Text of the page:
…naturally drawn toward social solidarity. The importance of civil society derives from    the need to balance the desires and needs of the individual with the will and needs of   society.  Where civil society is present, an individual is part of the body, joined to other            members to form an organic whole, as the medieval philosopher al-Farabi describes in his         virtuous city.[2]
            In envisioning the free individual, he insists that Islam has the capacity to create the human personality that is also one, a unity of the inside world of desire and thinking with the external world of saying and doing.  In raising this very interesting suggestion, Hanafi makes a wider contribution to theorization of the citizen, aspects of which have in some fundamental ways been under theorized concerning civil society thought more generally.[3]  Therefore a discussion of how an Islamic civil society can educate its young and cultivate those attributes of character that create responsible citizens is most worthwhile.  This discussion takes place however in three contexts that may call into question Hanafi’s confident vision.  The first is critique of the metaphor of ‘organism’ to conceptualize civil society and the way in which the state and its agents can in fact undermine or co-opt civil society when so conceptualized.[4]  Envisioning civil society instead as a field of contestation may provide a safer imaginative tool to prevent that co-option of civil society by the state. But here we confront a second problem because such an imaginative shift, usually involves an embrace of a cosmopolitanism that has been under attack in recent decades from two opposing sides, those entranced by various images of a unified and organic society, be it national, racial or religious, and those for whom the uniformity and universalism of ‘globalizaton’ has made cosmopolitanism a vestigial idea.[5]  I want to set these two issues aside and turn instead to the implicit philosophical anthropology that Hanafi employs and focus instead on the ‘needs and desires’ vision of the individual human being that he predicates, deepening and elaborating it with the tools of psychoanalysis and in conversation with the history of ethical thought in the last three centuries.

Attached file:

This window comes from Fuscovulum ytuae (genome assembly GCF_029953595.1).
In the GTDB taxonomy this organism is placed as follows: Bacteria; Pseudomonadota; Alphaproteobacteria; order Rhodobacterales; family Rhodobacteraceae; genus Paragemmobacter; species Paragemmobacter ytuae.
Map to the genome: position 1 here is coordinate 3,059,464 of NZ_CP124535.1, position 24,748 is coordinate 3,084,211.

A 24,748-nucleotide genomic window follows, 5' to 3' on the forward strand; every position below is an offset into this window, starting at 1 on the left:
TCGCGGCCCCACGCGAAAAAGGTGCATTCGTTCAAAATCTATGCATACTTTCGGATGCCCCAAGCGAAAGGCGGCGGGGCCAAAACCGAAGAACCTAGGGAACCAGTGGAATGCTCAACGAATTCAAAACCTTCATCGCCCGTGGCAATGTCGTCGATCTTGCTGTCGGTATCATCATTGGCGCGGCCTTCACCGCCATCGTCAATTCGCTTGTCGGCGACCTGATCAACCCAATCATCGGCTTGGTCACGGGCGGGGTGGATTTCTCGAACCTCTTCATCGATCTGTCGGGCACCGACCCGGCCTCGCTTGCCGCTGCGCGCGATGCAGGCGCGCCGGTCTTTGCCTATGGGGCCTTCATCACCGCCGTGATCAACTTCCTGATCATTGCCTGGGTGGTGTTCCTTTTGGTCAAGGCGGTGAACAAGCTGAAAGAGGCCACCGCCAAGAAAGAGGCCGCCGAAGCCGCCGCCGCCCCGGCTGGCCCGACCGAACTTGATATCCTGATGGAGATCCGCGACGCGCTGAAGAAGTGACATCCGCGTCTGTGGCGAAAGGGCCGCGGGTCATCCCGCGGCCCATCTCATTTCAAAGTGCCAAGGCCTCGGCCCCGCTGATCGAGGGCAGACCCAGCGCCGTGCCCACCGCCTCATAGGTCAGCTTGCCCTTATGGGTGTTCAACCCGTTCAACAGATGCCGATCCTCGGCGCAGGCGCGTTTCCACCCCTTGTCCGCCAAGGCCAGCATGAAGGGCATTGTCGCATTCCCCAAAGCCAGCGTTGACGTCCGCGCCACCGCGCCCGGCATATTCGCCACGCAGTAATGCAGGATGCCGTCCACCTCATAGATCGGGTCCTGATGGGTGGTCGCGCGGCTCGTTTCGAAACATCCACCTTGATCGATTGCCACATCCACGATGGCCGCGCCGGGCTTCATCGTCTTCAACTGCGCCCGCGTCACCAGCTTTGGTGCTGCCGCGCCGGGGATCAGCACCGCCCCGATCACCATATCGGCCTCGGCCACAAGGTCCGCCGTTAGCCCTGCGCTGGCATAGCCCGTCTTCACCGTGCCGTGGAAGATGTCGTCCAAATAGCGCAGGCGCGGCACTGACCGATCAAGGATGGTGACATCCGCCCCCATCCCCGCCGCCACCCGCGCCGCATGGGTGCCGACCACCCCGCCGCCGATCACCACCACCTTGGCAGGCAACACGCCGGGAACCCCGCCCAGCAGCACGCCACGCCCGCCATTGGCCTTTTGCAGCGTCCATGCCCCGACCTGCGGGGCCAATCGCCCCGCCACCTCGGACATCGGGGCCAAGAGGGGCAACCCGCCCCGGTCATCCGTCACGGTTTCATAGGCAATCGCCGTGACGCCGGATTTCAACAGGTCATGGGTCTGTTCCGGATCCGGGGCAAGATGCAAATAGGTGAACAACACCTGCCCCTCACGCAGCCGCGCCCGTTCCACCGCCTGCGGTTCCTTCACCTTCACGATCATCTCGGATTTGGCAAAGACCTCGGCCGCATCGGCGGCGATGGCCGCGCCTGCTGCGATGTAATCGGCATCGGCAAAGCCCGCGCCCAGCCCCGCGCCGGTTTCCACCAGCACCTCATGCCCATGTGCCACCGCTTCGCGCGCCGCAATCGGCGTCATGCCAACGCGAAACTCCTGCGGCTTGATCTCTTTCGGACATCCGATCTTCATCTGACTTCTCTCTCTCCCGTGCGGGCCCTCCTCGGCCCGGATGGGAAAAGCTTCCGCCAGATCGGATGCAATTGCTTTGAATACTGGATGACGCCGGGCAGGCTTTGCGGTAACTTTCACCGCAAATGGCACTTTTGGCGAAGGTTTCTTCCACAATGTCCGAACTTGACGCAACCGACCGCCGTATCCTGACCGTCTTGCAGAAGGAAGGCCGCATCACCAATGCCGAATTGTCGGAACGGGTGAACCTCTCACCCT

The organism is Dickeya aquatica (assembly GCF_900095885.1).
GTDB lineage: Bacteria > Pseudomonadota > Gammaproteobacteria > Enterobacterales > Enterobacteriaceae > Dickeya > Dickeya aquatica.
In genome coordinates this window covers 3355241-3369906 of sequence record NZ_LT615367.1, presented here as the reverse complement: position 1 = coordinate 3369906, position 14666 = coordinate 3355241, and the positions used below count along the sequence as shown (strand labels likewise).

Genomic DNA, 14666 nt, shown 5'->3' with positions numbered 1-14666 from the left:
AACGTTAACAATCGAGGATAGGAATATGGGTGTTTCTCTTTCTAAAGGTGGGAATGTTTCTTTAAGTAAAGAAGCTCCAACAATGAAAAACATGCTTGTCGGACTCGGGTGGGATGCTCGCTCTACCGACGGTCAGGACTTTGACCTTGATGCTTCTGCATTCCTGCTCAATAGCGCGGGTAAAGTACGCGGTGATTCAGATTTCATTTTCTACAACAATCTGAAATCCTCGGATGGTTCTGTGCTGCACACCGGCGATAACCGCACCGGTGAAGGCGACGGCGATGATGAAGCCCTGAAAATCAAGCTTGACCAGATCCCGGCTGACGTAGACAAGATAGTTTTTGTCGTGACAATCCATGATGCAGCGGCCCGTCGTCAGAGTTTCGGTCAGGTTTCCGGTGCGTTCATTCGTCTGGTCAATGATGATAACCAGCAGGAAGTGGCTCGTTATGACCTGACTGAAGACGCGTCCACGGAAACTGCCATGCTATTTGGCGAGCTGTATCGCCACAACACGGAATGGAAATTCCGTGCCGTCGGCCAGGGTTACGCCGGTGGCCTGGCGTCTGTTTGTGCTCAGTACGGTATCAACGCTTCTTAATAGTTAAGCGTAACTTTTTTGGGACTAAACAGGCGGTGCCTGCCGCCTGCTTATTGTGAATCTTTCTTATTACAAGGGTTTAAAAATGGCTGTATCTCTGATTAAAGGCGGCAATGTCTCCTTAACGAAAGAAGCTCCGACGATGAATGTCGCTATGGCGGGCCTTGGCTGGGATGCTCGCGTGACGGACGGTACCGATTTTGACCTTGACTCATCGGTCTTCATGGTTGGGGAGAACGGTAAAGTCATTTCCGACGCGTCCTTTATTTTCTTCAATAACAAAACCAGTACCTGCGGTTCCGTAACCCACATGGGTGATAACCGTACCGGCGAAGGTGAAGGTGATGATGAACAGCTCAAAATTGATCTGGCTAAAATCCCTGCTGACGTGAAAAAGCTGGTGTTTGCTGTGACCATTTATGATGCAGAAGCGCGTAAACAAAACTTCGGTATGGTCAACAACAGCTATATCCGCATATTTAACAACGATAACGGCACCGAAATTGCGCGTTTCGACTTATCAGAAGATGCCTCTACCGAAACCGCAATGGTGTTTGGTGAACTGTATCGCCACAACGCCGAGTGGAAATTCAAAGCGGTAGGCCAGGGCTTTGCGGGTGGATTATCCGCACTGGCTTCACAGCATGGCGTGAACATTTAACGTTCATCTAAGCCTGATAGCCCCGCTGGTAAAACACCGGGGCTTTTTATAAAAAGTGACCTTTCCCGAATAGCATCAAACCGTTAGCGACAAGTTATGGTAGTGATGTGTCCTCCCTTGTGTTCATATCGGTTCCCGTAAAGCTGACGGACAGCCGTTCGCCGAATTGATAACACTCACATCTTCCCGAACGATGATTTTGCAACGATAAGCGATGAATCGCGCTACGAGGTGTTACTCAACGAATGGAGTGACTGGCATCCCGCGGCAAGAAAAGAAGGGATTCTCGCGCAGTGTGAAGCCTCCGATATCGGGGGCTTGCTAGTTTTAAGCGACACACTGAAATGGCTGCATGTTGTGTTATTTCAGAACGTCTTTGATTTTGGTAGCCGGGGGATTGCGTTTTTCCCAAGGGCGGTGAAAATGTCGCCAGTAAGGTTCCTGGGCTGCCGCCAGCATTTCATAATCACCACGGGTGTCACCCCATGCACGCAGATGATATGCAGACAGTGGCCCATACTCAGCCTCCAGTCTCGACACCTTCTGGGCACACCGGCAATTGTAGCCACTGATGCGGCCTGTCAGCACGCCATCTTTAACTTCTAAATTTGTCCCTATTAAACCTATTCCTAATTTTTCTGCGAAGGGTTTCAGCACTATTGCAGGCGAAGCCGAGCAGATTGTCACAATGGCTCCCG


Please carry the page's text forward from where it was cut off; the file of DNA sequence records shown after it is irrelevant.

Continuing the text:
This paper will consider three topics to critique Hanafi’s vision of the unity of the human personality envisioned within Islamic civil society, to underscore that the individual like civil society is the site of contestation and that this has important implications for the work of educating citizens in a civil society.  My goal is in no way to critique or hinder this process, but instead to make it better able to do its vital work.  The three topics are;   first, based on the recent work of Terry Eagleton in which he draws upon the psychoanalytic registers of Lacanian analysis, the Imaginary, the Symbolic and the Real, to examine the course of Western ethical thought and to lay the groundwork for articulating and ethics of social responsibility, we will examine the greater complexity that may stand behind Hanafi’s notion of the inner world and to sketch that inside world of each of us.  With this more complicated notion the self, we will then examine the Islamic concept of niyya, intention, to explore its capacity to correlate the inside and external worlds.   The dual directionality of niyya, outward and inward, makes it an essential bridge to tie together the two worlds and to transform both and thus to educate the Muslim citizen. The paper will then conclude with a some remarks concerning the approach to an ethical education that follow.  I am aware that it is useful to distinguish here the range of virtues, personal, intellectual, social and civic virtues that are in fact required for the success of civil society and a fuller paper would explore that issue as well, but for this paper I shall assume that and educational institution not only cultivates the intellectual virtues, but also has a significant impact on the others as well.  The goal of this paper is to prepare for a fuller discussion of what role higher Islamic learning can and cannot play in cultivating those virtues.